Unfortunately, a deadband also glosses over small changes in the setpoint. If an operator tries to move the process into a higher or lower operating range that falls within the current deadband, the resulting change in the error will be ignored and the controller will do nothing. If the deadband is too large, the controller’s precision will suffer. That is, it may be able to make a refrigerated space five degrees colder, but not just one.
Suppressing the derivative kick
On the other hand, there are occasions when a PID controller’s performance can be improved by deliberately ignoring setpoint changes. Once again, the controller’s derivative action is at the center of this issue.
Recall that the derivative action tends to add a dramatic spike or “kick” to the overall control effort when the error changes abruptly during a setpoint change. This forces the controller to act immediately without waiting for the proportional or integral action to take effect. Compared to a two-term PI controller, a full three-term PID controller can even appear to anticipate the level of effort that will ultimately be required to maintain the process variable at the new setpoint, especially when the controlled process is particularly fast.
But overly dramatic spikes in the control effort can do more harm than good in applications, such as room temperature control, that require slow and steady changes in the process variable. A blast of hot air following every adjustment to the thermostat would not only be uncomfortable for the occupants of the room but hard on the furnace as well.
In those cases, it is advantageous to forgo derivative action altogether or to calculate the derivative from the negative of the process variable rather than directly from the error between the setpoint and the process variable. If the setpoint is constant, the two calculations will be identical anyway. If the setpoint only changes in a stepwise manner, the two calculations will remain identical except at the instant when each step change is initiated, but using the negative derivative of the process variable in the calculation of the derivative action eliminates the spike present in the derivative of the error. See the “Derivative Kick” section below for more information.
The spike induced by a setpoint change can also be mitigated by filtering the setpoint just like the process variable or the control effort. However, a setpoint filter doesn’t remove noise so much as it takes advantage of the averaging operation’s tendency to make abrupt changes appear much slower. When filtered, stepwise changes in the setpoint appear to the controller to be more gradual, thereby eliminating the abrupt changes in the error that would otherwise lead to spikes in the control effort.
Setpoint filters can also be useful in cascade control applications. Filtering the setpoint for the inner loop also filters the control effort for the outer loop with all the advantages detailed above. For more details on how such filters are implemented, see “The Basics of Numerical Filtering,” Control Engineering, September 2008.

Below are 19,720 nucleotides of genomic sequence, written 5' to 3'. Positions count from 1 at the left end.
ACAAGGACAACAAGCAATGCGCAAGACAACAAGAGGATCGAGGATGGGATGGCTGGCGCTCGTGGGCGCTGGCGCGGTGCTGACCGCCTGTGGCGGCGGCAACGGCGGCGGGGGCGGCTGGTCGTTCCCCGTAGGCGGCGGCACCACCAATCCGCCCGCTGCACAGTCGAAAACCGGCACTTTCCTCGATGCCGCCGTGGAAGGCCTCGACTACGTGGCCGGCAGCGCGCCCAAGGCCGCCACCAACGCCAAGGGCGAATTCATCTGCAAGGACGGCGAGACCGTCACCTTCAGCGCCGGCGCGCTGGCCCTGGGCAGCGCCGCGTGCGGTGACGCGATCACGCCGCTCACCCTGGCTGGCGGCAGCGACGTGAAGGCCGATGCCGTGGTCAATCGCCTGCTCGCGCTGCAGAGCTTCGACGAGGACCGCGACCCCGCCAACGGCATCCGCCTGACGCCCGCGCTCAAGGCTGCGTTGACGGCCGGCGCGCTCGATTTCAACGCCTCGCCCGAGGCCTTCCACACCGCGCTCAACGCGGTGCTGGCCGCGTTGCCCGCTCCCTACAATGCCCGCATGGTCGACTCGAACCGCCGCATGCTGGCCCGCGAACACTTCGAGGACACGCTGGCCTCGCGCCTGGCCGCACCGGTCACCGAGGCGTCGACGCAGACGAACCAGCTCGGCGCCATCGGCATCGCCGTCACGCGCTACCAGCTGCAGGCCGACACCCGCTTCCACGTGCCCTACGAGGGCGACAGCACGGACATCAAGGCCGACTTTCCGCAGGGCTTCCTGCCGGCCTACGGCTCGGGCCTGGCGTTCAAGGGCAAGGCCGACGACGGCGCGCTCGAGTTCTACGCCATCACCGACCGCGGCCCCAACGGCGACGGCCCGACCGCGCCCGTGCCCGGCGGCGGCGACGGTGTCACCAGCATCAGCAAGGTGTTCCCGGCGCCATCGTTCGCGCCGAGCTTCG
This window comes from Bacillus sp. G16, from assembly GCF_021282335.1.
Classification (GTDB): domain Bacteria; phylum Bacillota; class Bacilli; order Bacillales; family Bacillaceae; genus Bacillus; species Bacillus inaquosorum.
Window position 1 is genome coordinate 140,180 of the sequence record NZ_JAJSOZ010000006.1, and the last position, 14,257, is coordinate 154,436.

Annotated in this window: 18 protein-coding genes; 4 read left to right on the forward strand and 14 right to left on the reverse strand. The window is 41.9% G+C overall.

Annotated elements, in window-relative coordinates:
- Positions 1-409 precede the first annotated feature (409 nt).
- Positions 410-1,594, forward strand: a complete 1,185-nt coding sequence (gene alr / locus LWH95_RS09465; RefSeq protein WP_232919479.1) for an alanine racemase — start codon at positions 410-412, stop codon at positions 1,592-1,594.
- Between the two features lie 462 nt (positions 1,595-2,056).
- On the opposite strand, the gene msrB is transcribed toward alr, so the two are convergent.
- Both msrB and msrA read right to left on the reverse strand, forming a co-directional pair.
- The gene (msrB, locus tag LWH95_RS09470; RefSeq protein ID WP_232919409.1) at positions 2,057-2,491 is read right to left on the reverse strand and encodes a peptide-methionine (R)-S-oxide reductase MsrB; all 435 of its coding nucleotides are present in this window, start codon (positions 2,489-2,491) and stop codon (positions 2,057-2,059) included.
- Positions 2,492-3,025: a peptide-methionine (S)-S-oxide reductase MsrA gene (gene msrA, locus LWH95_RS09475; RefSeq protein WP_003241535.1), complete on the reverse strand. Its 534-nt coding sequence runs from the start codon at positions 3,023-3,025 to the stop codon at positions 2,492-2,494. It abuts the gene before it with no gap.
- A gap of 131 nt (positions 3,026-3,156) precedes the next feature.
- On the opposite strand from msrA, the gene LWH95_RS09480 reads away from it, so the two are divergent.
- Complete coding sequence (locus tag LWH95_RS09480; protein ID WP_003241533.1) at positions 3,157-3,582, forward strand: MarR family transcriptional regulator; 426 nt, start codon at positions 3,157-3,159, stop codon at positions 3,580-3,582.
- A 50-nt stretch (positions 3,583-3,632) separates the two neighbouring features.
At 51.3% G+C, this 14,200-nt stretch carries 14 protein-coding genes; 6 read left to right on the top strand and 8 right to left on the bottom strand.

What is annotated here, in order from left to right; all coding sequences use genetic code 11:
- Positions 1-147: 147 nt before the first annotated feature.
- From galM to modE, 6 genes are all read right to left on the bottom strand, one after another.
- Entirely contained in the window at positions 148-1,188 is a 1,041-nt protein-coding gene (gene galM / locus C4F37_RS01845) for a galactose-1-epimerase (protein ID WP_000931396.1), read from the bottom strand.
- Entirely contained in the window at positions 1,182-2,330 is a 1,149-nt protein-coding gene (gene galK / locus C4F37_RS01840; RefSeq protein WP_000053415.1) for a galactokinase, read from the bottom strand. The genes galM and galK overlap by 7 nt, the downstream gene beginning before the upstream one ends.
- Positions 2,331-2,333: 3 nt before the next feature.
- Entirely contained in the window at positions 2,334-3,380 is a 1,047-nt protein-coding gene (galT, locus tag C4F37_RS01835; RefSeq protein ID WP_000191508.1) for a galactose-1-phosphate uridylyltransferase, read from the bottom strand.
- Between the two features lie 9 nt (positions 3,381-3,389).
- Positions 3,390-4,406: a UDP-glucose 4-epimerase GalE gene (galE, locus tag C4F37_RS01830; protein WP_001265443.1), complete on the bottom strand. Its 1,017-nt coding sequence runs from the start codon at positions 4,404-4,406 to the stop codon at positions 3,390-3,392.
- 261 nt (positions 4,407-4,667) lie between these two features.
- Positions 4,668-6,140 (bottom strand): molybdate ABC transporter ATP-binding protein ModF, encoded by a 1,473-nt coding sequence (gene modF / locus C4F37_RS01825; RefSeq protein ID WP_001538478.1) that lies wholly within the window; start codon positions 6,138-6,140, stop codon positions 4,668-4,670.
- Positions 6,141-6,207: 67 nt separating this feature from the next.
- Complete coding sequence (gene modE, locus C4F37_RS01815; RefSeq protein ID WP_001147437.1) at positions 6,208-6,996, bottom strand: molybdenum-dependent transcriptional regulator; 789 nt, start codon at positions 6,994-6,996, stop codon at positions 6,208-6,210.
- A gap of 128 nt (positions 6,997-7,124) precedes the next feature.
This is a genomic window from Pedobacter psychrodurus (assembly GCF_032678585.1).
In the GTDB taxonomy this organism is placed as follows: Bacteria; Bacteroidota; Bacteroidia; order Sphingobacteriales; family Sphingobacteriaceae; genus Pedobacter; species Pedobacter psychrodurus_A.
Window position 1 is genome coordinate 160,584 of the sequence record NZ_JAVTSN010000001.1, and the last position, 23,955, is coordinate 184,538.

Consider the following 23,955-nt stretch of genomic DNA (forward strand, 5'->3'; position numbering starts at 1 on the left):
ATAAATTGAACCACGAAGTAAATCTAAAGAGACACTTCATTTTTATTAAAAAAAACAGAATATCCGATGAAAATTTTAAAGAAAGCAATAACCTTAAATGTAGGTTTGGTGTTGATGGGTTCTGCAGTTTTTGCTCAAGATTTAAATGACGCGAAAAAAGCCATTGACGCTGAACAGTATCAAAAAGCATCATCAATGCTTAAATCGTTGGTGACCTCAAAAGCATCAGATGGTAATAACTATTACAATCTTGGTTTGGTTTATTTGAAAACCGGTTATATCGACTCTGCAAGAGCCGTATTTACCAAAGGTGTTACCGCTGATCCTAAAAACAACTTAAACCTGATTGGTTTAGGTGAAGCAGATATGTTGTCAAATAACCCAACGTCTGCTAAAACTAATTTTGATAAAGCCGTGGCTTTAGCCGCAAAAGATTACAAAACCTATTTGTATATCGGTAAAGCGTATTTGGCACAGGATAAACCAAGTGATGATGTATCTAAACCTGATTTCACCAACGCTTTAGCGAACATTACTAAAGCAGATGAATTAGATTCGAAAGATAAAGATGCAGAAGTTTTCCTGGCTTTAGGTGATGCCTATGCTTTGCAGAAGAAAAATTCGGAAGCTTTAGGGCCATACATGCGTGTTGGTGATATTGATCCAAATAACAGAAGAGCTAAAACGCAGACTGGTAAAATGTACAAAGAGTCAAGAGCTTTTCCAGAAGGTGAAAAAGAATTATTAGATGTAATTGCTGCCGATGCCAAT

A numerical filter averages its input history Fin(0) through Fin(k) to generate its next output Fout(k+1). The most basic filter algorithm, known as “first order,” adds a fraction of the most recent input to a fraction of the most recent output to create a running total:
That fraction α between 0 and 1 determines how much of the input history figures into the averaging operation according to this equivalent formula:
Choosing a value of α close to 0 as in Filter A above makes
so that the output sequence looks very much like the input sequence with limited filtering. Choosing a value of α close to 1 as in Filter B makes
so the output changes particularly slowly but incorporates a very long sequence of inputs into its average for maximum filtering. The fraction α is known as the filter’s time constant when describing how long it takes for the output to reach a steady state after the input has stopped changing. Alternately, α is known as the smoothing factor when describing how much filtering is being accomplished along the way. When applied to a PID controller’s process variable, setpoint, or control effort, a numerical filter can reduce the effects of measurement noise at the expense of closed-loop responsiveness or vice-versa, depending on the value chosen for α.
Here two PID controllers are applied to the same process driven by the same sequence of setpoint values. At each sampling interval, Controller A calculates the derivative component of its control effort (the derivative action) by computing the latest change in the error between the setpoint and the process variable. Controller B computes its derivative action by subtracting the process variable from zero rather than the setpoint. If the process is relatively slow, as in this example, both methods will drive the process variable toward the setpoint along more-or-less the same trajectory. However, Controller A will tend to “kick” the actuator toward 0% or 100% capacity for an instant following each setpoint change as shown by the green spikes at times 1, 2, and 3. Controller B avoids those potentially damaging spikes but otherwise generates roughly the same control efforts as Controller A.
And for more ways to fix PID problems, including time delays, modeling, integrating process, multi-variable control, and loop tuning, watch for the next installment of this series.
Vance VanDoren, PhD, PE, is Control Engineering contributing content specialist. Reach him at firstname.lastname@example.org
- PID controllers are deployed in many process applications, but not always thoroughly understood.
- Manufacturers of PID controllers adjust the mechanism at various times to solve specific control challenges.
Read more about PID control strategy and tuning below.